In fact, said Imam Turk, the correct scholarly translation of this text is to spell islam with a lower case "i," using the word's literal meaning: submission/yielding (to God). Since Christians, Jews and other spiritual people, as well as Muslims, yield to the Divine, they are all included in the word islam.

This is an excellent example. If a text is truly spiritual, it must be eternal. Historical context, scholarship and new insights will illuminate it in ways that bring people together instead of pushing them apart.

It has been very gratifying to delve deep into each other's traditions and discover the different ways each tradition has developed for looking at these texts: literally, symbolically, scholarly and spiritually. Since we all have advanced degrees, we knew we would enjoy such studies.

What we weren't expecting, however, is how this process has made us truly good friends as well. We've discovered each other to be bright, caring, very human individuals, who share the same goals of making the world a better place, helping those in need, working for justice and spreading the spirit of love. In other words, doing "God's work."

Our chavruta, and many such similar groups around the world, prove that people from very different religious traditions can respect, understand and love each other -- and hopefully spread that spirit to their communities.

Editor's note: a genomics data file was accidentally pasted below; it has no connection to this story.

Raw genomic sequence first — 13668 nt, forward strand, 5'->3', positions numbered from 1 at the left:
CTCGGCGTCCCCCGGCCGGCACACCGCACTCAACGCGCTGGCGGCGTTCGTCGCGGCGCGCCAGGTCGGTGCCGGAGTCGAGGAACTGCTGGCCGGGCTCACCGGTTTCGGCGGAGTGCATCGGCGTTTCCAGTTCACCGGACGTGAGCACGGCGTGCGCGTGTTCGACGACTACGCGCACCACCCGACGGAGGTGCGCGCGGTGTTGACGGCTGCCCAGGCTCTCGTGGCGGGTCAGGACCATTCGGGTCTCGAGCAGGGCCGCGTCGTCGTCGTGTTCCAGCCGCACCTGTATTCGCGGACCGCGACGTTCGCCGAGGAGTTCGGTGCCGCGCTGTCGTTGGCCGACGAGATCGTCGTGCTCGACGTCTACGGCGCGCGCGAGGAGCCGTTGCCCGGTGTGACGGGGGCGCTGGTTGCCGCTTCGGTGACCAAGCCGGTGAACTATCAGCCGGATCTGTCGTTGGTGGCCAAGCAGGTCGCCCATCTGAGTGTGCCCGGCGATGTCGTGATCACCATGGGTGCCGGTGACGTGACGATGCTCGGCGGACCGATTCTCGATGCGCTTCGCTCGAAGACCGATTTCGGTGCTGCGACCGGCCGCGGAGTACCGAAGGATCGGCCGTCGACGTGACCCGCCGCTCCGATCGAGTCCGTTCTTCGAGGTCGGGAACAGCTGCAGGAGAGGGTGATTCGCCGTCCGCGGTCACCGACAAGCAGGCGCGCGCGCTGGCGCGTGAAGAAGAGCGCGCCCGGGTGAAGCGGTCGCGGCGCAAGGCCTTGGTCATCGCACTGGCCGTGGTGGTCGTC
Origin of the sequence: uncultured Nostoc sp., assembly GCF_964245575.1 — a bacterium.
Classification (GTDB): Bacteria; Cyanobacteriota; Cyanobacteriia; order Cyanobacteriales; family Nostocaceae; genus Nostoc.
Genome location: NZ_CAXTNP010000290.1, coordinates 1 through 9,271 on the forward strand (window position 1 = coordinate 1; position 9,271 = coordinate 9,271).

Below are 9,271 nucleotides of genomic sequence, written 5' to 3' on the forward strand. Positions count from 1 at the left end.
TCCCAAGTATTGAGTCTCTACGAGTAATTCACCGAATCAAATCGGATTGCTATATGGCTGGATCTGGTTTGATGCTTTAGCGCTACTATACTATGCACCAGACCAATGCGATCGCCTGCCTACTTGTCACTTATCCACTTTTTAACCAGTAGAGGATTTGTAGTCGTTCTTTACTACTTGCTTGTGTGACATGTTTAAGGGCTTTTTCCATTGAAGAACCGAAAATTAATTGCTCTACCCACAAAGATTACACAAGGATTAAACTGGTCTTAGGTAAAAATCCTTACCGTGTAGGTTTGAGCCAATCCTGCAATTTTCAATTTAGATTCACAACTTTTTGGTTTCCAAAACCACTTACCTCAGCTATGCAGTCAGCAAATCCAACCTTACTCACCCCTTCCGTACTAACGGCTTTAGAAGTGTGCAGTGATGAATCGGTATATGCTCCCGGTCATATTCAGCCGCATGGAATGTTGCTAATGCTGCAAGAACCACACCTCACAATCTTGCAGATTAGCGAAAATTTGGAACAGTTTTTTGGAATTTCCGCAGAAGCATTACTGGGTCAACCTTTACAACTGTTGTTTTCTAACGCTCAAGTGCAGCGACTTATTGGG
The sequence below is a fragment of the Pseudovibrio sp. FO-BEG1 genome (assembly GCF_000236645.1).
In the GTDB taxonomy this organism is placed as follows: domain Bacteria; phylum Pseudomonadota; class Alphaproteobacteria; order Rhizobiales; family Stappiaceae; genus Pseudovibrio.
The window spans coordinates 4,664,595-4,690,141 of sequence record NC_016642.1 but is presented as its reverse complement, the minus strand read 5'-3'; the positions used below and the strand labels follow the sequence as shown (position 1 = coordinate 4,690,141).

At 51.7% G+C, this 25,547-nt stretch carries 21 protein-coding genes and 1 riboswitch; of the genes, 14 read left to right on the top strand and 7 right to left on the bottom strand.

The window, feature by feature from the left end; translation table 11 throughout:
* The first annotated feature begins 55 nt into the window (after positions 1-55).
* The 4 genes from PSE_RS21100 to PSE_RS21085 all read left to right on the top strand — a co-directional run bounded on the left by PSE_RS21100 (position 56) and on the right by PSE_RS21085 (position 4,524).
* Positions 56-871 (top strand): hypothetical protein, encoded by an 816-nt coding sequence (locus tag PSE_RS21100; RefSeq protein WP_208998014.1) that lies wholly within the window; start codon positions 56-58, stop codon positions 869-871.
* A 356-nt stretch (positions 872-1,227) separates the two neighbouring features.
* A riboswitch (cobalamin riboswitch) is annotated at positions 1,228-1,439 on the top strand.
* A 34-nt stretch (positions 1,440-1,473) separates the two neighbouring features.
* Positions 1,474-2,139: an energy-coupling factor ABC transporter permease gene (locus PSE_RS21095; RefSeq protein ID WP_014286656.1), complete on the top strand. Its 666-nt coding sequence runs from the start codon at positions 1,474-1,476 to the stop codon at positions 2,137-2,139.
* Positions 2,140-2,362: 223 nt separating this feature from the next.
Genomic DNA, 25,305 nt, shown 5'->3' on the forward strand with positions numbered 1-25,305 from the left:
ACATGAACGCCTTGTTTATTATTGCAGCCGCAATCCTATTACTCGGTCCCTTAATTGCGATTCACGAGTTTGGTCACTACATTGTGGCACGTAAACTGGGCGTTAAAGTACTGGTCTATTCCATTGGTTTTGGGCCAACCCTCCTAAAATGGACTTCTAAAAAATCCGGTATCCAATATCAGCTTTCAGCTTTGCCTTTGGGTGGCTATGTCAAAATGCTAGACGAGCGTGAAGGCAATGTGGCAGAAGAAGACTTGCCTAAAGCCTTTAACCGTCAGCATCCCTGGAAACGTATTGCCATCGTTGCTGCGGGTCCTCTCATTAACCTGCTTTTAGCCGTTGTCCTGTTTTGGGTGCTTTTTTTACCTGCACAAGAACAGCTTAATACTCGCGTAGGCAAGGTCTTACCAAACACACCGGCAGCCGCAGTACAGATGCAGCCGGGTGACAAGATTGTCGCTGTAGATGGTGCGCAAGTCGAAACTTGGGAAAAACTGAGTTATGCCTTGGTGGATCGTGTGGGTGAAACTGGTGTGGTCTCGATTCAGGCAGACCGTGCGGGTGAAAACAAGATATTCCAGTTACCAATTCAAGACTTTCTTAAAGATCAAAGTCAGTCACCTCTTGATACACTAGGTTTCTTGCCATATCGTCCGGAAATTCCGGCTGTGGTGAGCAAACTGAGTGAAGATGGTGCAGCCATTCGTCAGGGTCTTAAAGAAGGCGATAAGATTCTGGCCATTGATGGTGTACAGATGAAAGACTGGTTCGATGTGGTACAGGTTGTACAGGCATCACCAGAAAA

With the launch of Claremont Lincoln University, we are taking the next step. Claremont Lincoln is kind of a large-scale chavruta, which is especially appropriate as we approach the 10th anniversary of 9/11. While our chavruta at this time represents monotheistic religions, we are anticipating adding colleagues from religions that have different approaches to the idea of the divine. That will bring both new insights and new friends. It will also expand the reach of Claremont Lincoln's impact.

It doesn't end with the religions, however. Many people who are not able to believe in God are still doing "God's work," including some of our students. They refer to themselves as "spiritual but not religious," and we are glad to have them in our midst. In order to solve the world's problems, we need everyone at the table to build partnerships and coalitions across all boundaries -- religious and secular, governmental, non-profit and corporate.

It is not surprising that leaders from countries with high levels of religious violence are among the most enthusiastic voices of praise for this new model for desegregating religious education. If we can make this concept work here in America, there is hope that similar models will work in their countries as well. May it be so.

Rabbi Mel Gottlieb is the President of the Academy for Jewish Religion, California (AJRCA).

Imam Jihad Turk is the Director of Religious Affairs for the Islamic Center of Southern California (ICSC). He points out that he was named Jihad for the authentic meaning of that word: "the struggle to do good," and he would like to see that meaning restored.

Rev. Jerry Campbell is the President of Claremont School of Theology (CST).

AJRCA, ICSC, and CST are the three co-founders of Claremont Lincoln University, which launches Sept. 6, 2011. At press time, Claremont Lincoln was also entering into a collaborative agreement with the International School for Jain Studies.